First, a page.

Although most cases of Barrett’s oesophagus do not progress to cancer [17], the following are risk factors for its progression:

  • Age: increased age is associated with an increase in risk of progression.
  • Gender: being male is also a risk factor for the progression of Barrett’s oesophagus to cancer [18]
  • Obesity: there is no clear association between BMI or central obesity and progression of Barrett’s disease to adenocarcinoma. However, an increased insulin resistance is associated with disease progression [18].
  • Smoking: smoking has been shown to be linked to oesophageal adenocarcinoma. Additionally, smokers with Barrett’s are more likely to suffer from disease progression than their non-smoking counterparts [18].
  • Length of Barrett’s oesophagus: a longer Barrett’s oesophageal segment is associated with an increased risk of disease progression [19]

A full discussion of risk factors associated with disease progression can be found in reference [18].

Reference List

  • [1] Fayter D, Corbett M, Heirs M, Fox D, Eastwood A. A systematic review of photodynamic therapy in the treatment of pre-cancerous skin conditions, Barrett’s oesophagus and cancers of the biliary tract, brain, head and neck, lung, oesophagus and skin. Health Technol Assess (Rockv) 2010;14. doi:10.3310/hta14370.
  • [2] Hvid-Jensen F, Pedersen L, Drewes AM, Sørensen HT, Funch-Jensen P. Incidence of adenocarcinoma among patients with Barrett’s esophagus. N Engl J Med 2011;365:1375–83. doi:10.1056/NEJMoa1103042.
  • [3] Pophali P, Halland M. Barrett’s oesophagus: diagnosis and management. BMJ 2016;353:i2373. doi:10.1136/bmj.i2373.
  • [4] Snyder JD, Goldman H. Barrett’s esophagus in children and young adults. Frequent association with mental retardation. Dig Dis Sci 1990;35:1185–9.
  • [5] Wong A, Fitzgerald RC. Epidemiologic risk factors for Barrett’s esophagus and associated adenocarcinoma. Clin Gastroenterol Hepatol 2005;3:1–10.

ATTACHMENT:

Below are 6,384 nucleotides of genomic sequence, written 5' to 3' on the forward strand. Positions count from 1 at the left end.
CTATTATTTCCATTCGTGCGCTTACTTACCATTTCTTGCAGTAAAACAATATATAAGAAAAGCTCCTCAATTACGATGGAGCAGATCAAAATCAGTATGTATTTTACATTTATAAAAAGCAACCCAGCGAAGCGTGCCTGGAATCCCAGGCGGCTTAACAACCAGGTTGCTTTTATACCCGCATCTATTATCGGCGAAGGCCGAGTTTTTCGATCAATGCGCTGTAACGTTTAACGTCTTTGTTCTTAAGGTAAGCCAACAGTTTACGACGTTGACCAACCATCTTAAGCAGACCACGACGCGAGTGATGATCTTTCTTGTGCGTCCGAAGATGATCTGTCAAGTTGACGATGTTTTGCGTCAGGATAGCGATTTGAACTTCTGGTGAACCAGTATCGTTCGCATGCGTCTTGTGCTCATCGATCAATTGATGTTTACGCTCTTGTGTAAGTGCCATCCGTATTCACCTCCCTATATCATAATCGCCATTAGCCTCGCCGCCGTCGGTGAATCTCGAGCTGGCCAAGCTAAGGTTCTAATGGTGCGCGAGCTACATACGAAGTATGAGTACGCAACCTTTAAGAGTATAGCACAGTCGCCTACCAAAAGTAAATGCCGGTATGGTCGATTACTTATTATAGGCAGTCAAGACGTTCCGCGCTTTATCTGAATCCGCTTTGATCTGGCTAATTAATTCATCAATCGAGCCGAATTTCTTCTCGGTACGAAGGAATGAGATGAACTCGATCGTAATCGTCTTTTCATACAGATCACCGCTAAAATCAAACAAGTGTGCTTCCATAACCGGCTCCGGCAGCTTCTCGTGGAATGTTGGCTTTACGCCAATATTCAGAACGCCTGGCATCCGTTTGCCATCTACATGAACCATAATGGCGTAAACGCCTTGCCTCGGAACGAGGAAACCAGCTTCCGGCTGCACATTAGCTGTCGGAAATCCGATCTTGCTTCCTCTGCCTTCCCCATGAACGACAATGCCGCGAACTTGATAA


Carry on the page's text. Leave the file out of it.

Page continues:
• [6] Caygill CP, Watson A, Reed PI, Hill MJ, UK National Barrett’s Oesophagus Registry (UKBOR) and the 27 Participating Centres. Characteristics and regional variations of patients with Barrett’s oesophagus in the UK. Eur J Gastroenterol Hepatol 2003;15:1217–22. doi:10.1097/01.meg.0000085490.12407.6b.
  • [7] Kubo A, Levin TR, Block G, Rumore G, Quesenberry CP, Buffler P, et al. Cigarette smoking and the risk of Barrett’s esophagus. Cancer Causes Control 2009;20:303–11. doi:10.1007/s10552-008-9244-4.
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  • [11] Schneider JL, Corley DA, Simard EP, Ward EM, Siegel R, Jemal A, et al. A review of the epidemiology of Barrett’s oesophagus and oesophageal adenocarcinoma. Best Pract Res Clin Gastroenterol 2015;29:29–39. doi:10.1016/j.bpg.2014.11.008.
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  • [14] Abdallah J, Maradey-Romero C, Lewis S, Perzynski A, Fass R. The relationship between length of Barrett’s oesophagus mucosa and body mass index. Aliment Pharmacol Ther 2015;41:137–44. doi:10.1111/apt.12991.
  • [15] Sun L, Zhang Z, Xu J, Xu G, Liu X. Dietary Fiber Intake Reduces Risk for Barrett’s Esophagus and Esophageal Cancer. Crit Rev Food Sci Nutr 2015:0. doi:10.1080/10408398.2015.1067596.
  • [16] Anderson LA, Watson RGP, Murphy SJ, Johnston BT, Comber H, Mc Guigan J, et al. Risk factors for Barrett’s oesophagus and oesophageal adenocarcinoma: results from the FINBAR study. World J Gastroenterol 2007;13:1585–94.
  • [17] Reid BJ, Levine DS, Longton G, Blount PL, Rabinovitch PS. Predictors of progression to cancer in Barrett’s esophagus: Baseline histology and flow cytometry identify low- and high-risk patient subsets. Am J Gastroenterol 2000;95:1669–76. doi:10.1016/S0002-9270(00)00988-6.